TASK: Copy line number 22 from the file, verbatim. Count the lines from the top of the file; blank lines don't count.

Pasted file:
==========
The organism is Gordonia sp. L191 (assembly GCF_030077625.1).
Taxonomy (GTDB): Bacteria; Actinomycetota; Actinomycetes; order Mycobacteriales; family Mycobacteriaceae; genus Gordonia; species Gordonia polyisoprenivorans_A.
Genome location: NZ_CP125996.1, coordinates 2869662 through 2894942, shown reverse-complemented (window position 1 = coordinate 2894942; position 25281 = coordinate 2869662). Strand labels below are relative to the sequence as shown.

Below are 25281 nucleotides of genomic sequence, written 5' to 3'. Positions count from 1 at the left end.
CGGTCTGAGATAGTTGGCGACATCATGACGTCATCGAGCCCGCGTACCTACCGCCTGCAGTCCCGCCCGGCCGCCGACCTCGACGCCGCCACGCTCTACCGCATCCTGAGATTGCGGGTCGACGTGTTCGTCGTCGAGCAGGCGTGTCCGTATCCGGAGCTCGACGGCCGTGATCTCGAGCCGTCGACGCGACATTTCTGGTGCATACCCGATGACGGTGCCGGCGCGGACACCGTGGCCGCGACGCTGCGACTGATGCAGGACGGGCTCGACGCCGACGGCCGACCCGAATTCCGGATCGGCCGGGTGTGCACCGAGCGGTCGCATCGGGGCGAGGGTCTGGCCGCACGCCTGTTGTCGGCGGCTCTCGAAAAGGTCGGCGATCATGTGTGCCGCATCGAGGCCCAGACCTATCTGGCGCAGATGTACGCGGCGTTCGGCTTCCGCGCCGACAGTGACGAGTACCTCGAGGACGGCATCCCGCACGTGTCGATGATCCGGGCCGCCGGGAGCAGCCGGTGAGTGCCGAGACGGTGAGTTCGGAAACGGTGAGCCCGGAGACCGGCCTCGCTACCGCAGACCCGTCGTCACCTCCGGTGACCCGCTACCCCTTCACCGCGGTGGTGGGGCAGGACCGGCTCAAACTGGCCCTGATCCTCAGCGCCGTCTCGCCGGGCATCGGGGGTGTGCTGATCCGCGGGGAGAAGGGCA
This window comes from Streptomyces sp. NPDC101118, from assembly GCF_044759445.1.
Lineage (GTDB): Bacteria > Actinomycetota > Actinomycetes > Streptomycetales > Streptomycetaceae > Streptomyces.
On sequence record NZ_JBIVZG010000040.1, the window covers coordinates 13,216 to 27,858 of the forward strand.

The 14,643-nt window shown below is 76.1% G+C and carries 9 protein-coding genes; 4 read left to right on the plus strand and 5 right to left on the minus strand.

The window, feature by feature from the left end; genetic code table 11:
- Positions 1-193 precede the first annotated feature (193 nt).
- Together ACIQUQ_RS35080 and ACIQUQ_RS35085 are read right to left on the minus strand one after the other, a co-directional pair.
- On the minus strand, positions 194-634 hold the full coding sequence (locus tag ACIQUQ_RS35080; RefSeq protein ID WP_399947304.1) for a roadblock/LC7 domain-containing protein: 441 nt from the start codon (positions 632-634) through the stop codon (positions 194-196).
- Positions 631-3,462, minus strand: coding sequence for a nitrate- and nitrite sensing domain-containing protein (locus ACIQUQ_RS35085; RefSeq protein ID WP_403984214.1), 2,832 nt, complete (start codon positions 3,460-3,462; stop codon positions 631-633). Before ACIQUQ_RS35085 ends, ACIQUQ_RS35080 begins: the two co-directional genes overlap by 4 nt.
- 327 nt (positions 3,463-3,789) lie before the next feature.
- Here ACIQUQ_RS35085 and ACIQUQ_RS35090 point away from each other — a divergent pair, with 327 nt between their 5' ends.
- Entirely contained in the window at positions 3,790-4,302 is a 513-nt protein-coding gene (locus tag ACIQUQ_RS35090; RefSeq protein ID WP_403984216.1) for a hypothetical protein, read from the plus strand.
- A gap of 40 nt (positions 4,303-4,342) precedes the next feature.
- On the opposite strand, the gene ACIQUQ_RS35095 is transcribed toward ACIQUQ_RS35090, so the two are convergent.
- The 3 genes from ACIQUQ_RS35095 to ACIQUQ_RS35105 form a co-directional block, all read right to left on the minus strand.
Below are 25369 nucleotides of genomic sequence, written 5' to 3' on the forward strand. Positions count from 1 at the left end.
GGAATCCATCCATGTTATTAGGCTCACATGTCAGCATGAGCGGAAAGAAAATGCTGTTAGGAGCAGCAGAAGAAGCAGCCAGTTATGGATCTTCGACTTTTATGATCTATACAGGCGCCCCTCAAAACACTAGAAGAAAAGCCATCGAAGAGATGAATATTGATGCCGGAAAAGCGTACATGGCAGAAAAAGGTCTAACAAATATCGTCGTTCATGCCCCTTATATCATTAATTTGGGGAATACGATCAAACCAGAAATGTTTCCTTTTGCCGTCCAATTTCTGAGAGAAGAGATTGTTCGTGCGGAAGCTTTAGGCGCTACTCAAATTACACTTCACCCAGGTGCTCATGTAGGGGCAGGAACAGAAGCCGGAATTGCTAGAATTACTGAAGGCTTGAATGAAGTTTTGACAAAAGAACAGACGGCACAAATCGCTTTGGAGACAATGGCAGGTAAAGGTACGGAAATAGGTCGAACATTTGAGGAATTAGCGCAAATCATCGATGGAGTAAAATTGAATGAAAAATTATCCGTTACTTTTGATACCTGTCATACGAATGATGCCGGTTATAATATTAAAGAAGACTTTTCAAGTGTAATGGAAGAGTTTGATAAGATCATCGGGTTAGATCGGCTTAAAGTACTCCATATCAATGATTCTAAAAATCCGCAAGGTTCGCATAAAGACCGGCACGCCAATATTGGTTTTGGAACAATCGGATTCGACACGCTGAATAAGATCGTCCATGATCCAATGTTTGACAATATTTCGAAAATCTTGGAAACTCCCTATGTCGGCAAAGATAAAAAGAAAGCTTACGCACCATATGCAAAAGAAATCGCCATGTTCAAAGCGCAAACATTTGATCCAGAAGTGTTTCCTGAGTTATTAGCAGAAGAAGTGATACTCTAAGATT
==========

GGAATCCATCCATGTTATTAGGCTCACATGTCAGCATGAGCGGAAAGAAAATGCTGTTAGGAGCAGCAGAAGAAGCAGCCAGTTATGGATCTTCGACTTTTATGATCTATACAGGCGCCCCTCAAAACACTAGAAGAAAAGCCATCGAAGAGATGAATATTGATGCCGGAAAAGCGTACATGGCAGAAAAAGGTCTAACAAATATCGTCGTTCATGCCCCTTATATCATTAATTTGGGGAATACGATCAAACCAGAAATGTTTCCTTTTGCCGTCCAATTTCTGAGAGAAGAGATTGTTCGTGCGGAAGCTTTAGGCGCTACTCAAATTACACTTCACCCAGGTGCTCATGTAGGGGCAGGAACAGAAGCCGGAATTGCTAGAATTACTGAAGGCTTGAATGAAGTTTTGACAAAAGAACAGACGGCACAAATCGCTTTGGAGACAATGGCAGGTAAAGGTACGGAAATAGGTCGAACATTTGAGGAATTAGCGCAAATCATCGATGGAGTAAAATTGAATGAAAAATTATCCGTTACTTTTGATACCTGTCATACGAATGATGCCGGTTATAATATTAAAGAAGACTTTTCAAGTGTAATGGAAGAGTTTGATAAGATCATCGGGTTAGATCGGCTTAAAGTACTCCATATCAATGATTCTAAAAATCCGCAAGGTTCGCATAAAGACCGGCACGCCAATATTGGTTTTGGAACAATCGGATTCGACACGCTGAATAAGATCGTCCATGATCCAATGTTTGACAATATTTCGAAAATCTTGGAAACTCCCTATGTCGGCAAAGATAAAAAGAAAGCTTACGCACCATATGCAAAAGAAATCGCCATGTTCAAAGCGCAAACATTTGATCCAGAAGTGTTTCCTGAGTTATTAGCAGAAGAAGTGATACTCTAAGATT